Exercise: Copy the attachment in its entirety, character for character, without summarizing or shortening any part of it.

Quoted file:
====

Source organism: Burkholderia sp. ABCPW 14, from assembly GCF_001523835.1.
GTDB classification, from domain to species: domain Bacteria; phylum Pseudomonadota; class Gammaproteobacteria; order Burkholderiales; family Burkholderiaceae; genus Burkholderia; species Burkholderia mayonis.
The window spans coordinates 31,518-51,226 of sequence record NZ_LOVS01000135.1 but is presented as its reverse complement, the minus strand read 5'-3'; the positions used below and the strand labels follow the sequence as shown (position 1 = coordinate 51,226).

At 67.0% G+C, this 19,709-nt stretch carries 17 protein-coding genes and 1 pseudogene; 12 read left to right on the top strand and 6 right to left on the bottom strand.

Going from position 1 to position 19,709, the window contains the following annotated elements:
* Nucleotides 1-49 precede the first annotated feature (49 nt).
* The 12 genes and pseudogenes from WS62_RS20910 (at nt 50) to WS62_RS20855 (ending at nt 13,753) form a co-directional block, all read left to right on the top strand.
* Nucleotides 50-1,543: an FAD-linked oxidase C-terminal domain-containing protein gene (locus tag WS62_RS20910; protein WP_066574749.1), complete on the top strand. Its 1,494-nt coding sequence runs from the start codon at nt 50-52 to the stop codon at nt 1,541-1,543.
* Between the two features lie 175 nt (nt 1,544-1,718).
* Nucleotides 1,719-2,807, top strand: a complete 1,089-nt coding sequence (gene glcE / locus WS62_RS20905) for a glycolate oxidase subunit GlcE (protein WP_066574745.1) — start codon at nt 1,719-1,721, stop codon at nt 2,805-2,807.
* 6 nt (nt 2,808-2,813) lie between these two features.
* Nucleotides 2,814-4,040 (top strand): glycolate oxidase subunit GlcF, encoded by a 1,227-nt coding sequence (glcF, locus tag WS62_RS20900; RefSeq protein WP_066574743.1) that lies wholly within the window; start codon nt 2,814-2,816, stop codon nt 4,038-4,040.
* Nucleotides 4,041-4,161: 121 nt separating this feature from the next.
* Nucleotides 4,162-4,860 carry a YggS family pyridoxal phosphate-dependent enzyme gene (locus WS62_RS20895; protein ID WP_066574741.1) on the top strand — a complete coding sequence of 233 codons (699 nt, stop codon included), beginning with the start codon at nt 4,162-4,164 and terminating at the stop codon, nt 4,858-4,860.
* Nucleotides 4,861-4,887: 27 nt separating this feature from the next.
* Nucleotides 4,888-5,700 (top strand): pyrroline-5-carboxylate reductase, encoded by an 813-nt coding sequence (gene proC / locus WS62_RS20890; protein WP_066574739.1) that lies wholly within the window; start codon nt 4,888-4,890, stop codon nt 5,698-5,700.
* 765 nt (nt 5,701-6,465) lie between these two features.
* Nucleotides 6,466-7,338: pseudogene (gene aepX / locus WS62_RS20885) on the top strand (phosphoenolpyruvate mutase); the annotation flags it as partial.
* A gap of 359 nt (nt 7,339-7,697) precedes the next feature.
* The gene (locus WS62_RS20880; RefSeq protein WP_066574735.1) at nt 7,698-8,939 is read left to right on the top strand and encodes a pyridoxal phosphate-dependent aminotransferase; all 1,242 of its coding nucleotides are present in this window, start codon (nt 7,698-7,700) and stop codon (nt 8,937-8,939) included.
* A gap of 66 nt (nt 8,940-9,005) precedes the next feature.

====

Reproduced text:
Source organism: Burkholderia sp. ABCPW 14, from assembly GCF_001523835.1.
GTDB classification, from domain to species: domain Bacteria; phylum Pseudomonadota; class Gammaproteobacteria; order Burkholderiales; family Burkholderiaceae; genus Burkholderia; species Burkholderia mayonis.
The window spans coordinates 31,518-51,226 of sequence record NZ_LOVS01000135.1 but is presented as its reverse complement, the minus strand read 5'-3'; the positions used below and the strand labels follow the sequence as shown (position 1 = coordinate 51,226).

At 67.0% G+C, this 19,709-nt stretch carries 17 protein-coding genes and 1 pseudogene; 12 read left to right on the top strand and 6 right to left on the bottom strand.

Going from position 1 to position 19,709, the window contains the following annotated elements:
* Nucleotides 1-49 precede the first annotated feature (49 nt).
* The 12 genes and pseudogenes from WS62_RS20910 (at nt 50) to WS62_RS20855 (ending at nt 13,753) form a co-directional block, all read left to right on the top strand.
* Nucleotides 50-1,543: an FAD-linked oxidase C-terminal domain-containing protein gene (locus tag WS62_RS20910; protein WP_066574749.1), complete on the top strand. Its 1,494-nt coding sequence runs from the start codon at nt 50-52 to the stop codon at nt 1,541-1,543.
* Between the two features lie 175 nt (nt 1,544-1,718).
* Nucleotides 1,719-2,807, top strand: a complete 1,089-nt coding sequence (gene glcE / locus WS62_RS20905) for a glycolate oxidase subunit GlcE (protein WP_066574745.1) — start codon at nt 1,719-1,721, stop codon at nt 2,805-2,807.
* 6 nt (nt 2,808-2,813) lie between these two features.
* Nucleotides 2,814-4,040 (top strand): glycolate oxidase subunit GlcF, encoded by a 1,227-nt coding sequence (glcF, locus tag WS62_RS20900; RefSeq protein WP_066574743.1) that lies wholly within the window; start codon nt 2,814-2,816, stop codon nt 4,038-4,040.
* Nucleotides 4,041-4,161: 121 nt separating this feature from the next.
* Nucleotides 4,162-4,860 carry a YggS family pyridoxal phosphate-dependent enzyme gene (locus WS62_RS20895; protein ID WP_066574741.1) on the top strand — a complete coding sequence of 233 codons (699 nt, stop codon included), beginning with the start codon at nt 4,162-4,164 and terminating at the stop codon, nt 4,858-4,860.
* Nucleotides 4,861-4,887: 27 nt separating this feature from the next.
* Nucleotides 4,888-5,700 (top strand): pyrroline-5-carboxylate reductase, encoded by an 813-nt coding sequence (gene proC / locus WS62_RS20890; protein WP_066574739.1) that lies wholly within the window; start codon nt 4,888-4,890, stop codon nt 5,698-5,700.
* 765 nt (nt 5,701-6,465) lie between these two features.
* Nucleotides 6,466-7,338: pseudogene (gene aepX / locus WS62_RS20885) on the top strand (phosphoenolpyruvate mutase); the annotation flags it as partial.
* A gap of 359 nt (nt 7,339-7,697) precedes the next feature.
* The gene (locus WS62_RS20880; RefSeq protein WP_066574735.1) at nt 7,698-8,939 is read left to right on the top strand and encodes a pyridoxal phosphate-dependent aminotransferase; all 1,242 of its coding nucleotides are present in this window, start codon (nt 7,698-7,700) and stop codon (nt 8,937-8,939) included.
* A gap of 66 nt (nt 8,940-9,005) precedes the next feature.